east wall; the stairs to the hall doorway have been removed.

The staircase-bay, and the stair-turret in the south west corner of the
courtyard, were part of considerable alterations begun in the late 16th
century by Thomas Harley. His intention was to increase the comfort and
convenience of the castle as a home rather than a military stronghold. The
work continued after the succession of Sir Robert Harley MP in 1631, and
appears to have been still in progress when the castle was besieged by the
Royalists in 1643. In Sir Robert's absence, his wife Lady Brilliana held the
castle for seven weeks, despite bombardments from a canon on the church tower,
and a poisoned water supply (which killed the cook). The Royalist force under
Colonel Lingen eventually withdrew, however Lady Brilliana died suddenly in
October that year, and shortly afterwards the castle was taken by Sir Michael
Woodhouse and burnt to the ground; a print made some 60 years later shows
little more standing than at present survives. Twenty years after the sacking
of the castle Lady Brilliana's son, Edward, began construction of a
two-storeyed, seven-bayed house, which was later incorporated into the present
18th century Hall.

Brampton Bryan castle guards the Teme valley route into mid-Wales, an area
which has been of military importance since Roman times; three Roman forts are
situated within 2.5km to the east. Contemporary associations include motte
castles at Walford and Buckton to the east, and Bucknell to the west, and the
motte and bailey castle at Lower Stanage 4km west. All these monuments are
the subject of separate schedulings. The shed just west of the hall range and
the gravel surfaces of the Hall driveway and paths are excluded from the
scheduling, however the ground beneath them is included.

The site of the monument is shown on the attached map extract.

Source: Historic England

Reasons for Scheduling

A quadrangular castle is a strongly fortified residence built of stone, or
sometimes brick, around a square or rectangular courtyard. The outer walls
formed a defensive line, frequently with towers sited on the corners and
occasionally in intermediate positions as well. Some of the very strongly
defended examples have additional external walls. Ditches, normally wet but
sometimes dry, were also found outside the walls. Two main types of
quadrangular castle have been identified. In the southern type, the angle and
intermediate mural towers were most often round in plan and projected markedly
from the enclosing wall. In the northern type, square angle towers, often of
massive proportions, were constructed, these projecting only slightly from the
main wall. Within the castle, accommodation was provided in the towers or in
buildings set against the walls which opened onto the central courtyard. An
important feature of quadrangular castles was that they were planned and built
to an integrated, often symmetrical, design. Once built, therefore, they did
not lend themselves easily to modification. The earliest and finest examples
of this class of castle are found in Wales, dating from 1277, but they also
began to appear in England at the same time. Most examples were built in the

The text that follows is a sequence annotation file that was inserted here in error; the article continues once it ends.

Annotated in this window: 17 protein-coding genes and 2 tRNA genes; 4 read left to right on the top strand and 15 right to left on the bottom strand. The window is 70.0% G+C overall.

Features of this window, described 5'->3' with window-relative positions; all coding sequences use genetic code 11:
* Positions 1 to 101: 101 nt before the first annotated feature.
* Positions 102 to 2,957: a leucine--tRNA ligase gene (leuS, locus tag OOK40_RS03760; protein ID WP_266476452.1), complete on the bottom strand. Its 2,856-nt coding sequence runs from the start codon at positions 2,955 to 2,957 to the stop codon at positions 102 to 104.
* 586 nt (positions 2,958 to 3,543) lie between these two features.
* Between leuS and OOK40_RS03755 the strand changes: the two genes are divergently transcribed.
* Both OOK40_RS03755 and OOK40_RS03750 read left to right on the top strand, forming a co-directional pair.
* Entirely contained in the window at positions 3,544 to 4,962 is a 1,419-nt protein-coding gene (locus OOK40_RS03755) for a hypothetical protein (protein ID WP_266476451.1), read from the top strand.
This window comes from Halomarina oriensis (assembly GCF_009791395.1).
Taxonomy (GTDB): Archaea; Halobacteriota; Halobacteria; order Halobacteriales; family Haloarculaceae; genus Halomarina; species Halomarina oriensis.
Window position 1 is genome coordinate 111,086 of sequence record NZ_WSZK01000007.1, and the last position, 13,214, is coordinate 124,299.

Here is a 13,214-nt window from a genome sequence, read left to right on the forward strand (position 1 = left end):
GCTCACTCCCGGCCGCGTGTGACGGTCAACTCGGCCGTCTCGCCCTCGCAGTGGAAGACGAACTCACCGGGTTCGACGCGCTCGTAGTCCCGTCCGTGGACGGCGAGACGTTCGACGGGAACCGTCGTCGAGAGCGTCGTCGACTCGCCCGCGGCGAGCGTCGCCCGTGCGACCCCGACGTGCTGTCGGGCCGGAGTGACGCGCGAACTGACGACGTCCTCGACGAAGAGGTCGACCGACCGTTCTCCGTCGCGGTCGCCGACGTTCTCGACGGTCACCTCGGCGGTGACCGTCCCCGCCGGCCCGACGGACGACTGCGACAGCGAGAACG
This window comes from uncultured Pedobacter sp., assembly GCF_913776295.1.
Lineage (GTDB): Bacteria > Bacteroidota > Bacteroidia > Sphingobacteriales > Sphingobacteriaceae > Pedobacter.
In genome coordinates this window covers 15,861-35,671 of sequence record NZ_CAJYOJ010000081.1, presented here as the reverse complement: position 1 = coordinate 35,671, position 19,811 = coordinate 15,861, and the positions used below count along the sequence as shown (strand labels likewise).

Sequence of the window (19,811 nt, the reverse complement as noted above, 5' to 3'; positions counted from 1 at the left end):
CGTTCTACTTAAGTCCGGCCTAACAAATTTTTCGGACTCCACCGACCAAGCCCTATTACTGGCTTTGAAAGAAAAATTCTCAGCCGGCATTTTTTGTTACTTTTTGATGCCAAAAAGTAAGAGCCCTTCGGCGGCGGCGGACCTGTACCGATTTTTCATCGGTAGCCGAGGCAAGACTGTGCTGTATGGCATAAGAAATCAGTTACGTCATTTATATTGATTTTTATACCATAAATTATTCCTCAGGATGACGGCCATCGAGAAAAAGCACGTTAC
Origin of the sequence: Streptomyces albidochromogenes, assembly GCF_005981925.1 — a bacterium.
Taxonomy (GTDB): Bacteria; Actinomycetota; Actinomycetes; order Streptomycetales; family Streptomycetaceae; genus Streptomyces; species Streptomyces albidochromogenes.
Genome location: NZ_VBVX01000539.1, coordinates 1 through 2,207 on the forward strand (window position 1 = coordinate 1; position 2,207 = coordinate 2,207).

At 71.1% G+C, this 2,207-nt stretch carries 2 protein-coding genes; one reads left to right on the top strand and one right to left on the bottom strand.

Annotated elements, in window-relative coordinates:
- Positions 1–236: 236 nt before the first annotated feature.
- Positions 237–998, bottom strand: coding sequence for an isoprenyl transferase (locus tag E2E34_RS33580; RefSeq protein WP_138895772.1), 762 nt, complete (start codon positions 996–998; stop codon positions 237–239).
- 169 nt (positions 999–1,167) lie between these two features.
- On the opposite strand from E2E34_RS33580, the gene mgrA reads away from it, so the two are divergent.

14th century but the tradition extended into the 15th century. Later examples
demonstrate an increasing emphasis on domestic comfort to the detriment of
defence and, indeed, some late examples are virtually defenceless. They
provided residences for the king or leading families and occur in both rural
and urban situations. Quadrangular castles are widely dispersed throughout
England with a slight concentration in Kent and Sussex protecting a vulnerable
coastline and routes to London. Other concentrations are found in the north
near the Scottish border and also in the west on the Welsh border. They are
rare nationally with only 64 recorded examples of which 44 are of southern
type and 20 are of northern type. Considerable diversity of form is exhibited
with no two examples being exactly alike. With other types of castle, they are
major medieval monument types which, belonging to the highest levels of
society, frequently acted as major administrative centres and formed the foci
for developing settlement patterns. Castles generally provide an emotive and
evocative link to the past and can provide a valuable educational resource,
both with respect to medieval warfare and defence, and to wider aspects of
medieval society. All examples retaining significant remains of medieval date
are considered to be of national importance.

Although surface evidence for the original layout of Brampton Bryan castle has
been obscured by subsequent building and landscaping, both standing and buried
remains will retain evidence for its sequence of construction and the
activities which took place at and around it. The standing remains demonstrate
its phases of construction and include a fine example of a 14th century
gatehouse, enhancing an earlier structure, with and early examples of ball-
flower ornament remaining in good condition. Below ground evidence for the
layout and method of construction of the moat will survive, and its fills will
retain environmental evidence for activities at the castle. Evidence for
structures such as the bridge will also be preserved in these fills. Within
the motte, further structural information will be preserved, including
evidence for the extent and layout of the hall, service bay and kitchen range.
In addition, it will have sealed beneath it environmental evidence for the
wider medieval landscape in which the castle was built.

In its strategic position guarding the Teme valley route into Wales, the
castle is an important element of Herefordshire's medieval defences. When
viewed with other contemporary defensive monuments in the area it will
increase our understanding of the wider political and social organisation of
the county. The Harley family is well known through contemporary records, and
interest in the castle is increased by its well-documented association with
historic events of national significance.

Source: Historic England


Books and journals
Slade, H G, 'Archaeological Journal' in Brampton Bryan Castle, , Vol. 138, (1981), 26-9
Harley, C C, (1995)
plan, RCHM, Herefordshire, Volume III, (1934)
Stocker, DS, (1995)

Source: Historic England